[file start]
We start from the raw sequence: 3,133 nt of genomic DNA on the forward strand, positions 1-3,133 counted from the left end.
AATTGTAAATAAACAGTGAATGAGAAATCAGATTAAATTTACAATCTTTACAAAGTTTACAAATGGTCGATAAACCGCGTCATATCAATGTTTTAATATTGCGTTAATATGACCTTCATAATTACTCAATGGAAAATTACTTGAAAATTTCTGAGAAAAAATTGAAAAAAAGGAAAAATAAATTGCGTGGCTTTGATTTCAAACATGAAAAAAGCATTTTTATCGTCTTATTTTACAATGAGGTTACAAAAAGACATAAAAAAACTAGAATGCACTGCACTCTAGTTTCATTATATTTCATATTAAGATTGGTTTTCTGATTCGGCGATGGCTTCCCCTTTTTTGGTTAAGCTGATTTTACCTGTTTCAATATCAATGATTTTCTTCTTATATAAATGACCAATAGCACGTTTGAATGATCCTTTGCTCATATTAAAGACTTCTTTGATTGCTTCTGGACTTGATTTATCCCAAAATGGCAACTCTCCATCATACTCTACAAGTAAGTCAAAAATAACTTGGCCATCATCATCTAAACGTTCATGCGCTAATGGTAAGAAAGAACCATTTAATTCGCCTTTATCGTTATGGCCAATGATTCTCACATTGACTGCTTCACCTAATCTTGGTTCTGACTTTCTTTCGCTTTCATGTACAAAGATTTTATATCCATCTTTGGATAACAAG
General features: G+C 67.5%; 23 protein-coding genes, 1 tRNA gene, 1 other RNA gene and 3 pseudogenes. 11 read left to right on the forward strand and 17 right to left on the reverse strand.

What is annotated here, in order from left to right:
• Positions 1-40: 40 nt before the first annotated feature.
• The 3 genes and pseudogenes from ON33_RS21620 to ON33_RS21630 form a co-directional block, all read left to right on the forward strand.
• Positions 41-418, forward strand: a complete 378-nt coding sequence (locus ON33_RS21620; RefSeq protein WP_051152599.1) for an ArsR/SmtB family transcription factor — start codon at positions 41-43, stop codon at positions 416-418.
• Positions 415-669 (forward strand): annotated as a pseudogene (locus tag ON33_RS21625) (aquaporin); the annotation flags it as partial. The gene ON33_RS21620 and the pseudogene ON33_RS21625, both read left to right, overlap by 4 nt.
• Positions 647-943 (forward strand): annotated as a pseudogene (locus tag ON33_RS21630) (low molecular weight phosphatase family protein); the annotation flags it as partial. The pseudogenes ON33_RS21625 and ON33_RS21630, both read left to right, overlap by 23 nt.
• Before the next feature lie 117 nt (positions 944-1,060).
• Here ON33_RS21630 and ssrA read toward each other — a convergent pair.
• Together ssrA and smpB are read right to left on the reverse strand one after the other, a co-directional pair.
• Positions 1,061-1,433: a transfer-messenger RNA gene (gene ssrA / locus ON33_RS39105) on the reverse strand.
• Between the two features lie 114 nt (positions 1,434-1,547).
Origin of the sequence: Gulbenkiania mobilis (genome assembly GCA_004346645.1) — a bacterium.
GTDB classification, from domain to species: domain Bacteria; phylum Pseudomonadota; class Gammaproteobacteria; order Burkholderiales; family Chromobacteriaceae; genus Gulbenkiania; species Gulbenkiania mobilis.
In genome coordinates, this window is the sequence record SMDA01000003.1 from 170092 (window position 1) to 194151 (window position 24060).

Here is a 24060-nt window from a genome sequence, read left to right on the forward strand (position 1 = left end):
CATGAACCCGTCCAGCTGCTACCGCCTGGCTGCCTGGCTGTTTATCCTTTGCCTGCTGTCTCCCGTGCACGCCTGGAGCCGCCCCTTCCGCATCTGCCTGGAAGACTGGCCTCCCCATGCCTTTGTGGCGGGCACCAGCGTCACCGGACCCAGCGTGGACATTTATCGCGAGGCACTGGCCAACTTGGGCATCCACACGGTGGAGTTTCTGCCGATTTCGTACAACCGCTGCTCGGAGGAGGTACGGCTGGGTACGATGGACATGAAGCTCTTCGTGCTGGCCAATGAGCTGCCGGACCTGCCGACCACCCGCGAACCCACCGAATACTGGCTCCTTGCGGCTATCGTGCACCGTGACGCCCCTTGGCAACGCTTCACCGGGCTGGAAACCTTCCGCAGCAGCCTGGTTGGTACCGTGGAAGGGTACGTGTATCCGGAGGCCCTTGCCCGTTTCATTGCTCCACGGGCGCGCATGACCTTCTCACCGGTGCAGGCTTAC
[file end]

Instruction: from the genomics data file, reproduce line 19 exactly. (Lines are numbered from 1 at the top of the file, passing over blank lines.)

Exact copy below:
CATGAACCCGTCCAGCTGCTACCGCCTGGCTGCCTGGCTGTTTATCCTTTGCCTGCTGTCTCCCGTGCACGCCTGGAGCCGCCCCTTCCGCATCTGCCTGGAAGACTGGCCTCCCCATGCCTTTGTGGCGGGCACCAGCGTCACCGGACCCAGCGTGGACATTTATCGCGAGGCACTGGCCAACTTGGGCATCCACACGGTGGAGTTTCTGCCGATTTCGTACAACCGCTGCTCGGAGGAGGTACGGCTGGGTACGATGGACATGAAGCTCTTCGTGCTGGCCAATGAGCTGCCGGACCTGCCGACCACCCGCGAACCCACCGAATACTGGCTCCTTGCGGCTATCGTGCACCGTGACGCCCCTTGGCAACGCTTCACCGGGCTGGAAACCTTCCGCAGCAGCCTGGTTGGTACCGTGGAAGGGTACGTGTATCCGGAGGCCCTTGCCCGTTTCATTGCTCCACGGGCGCGCATGACCTTCTCACCGGTGCAGGCTTAC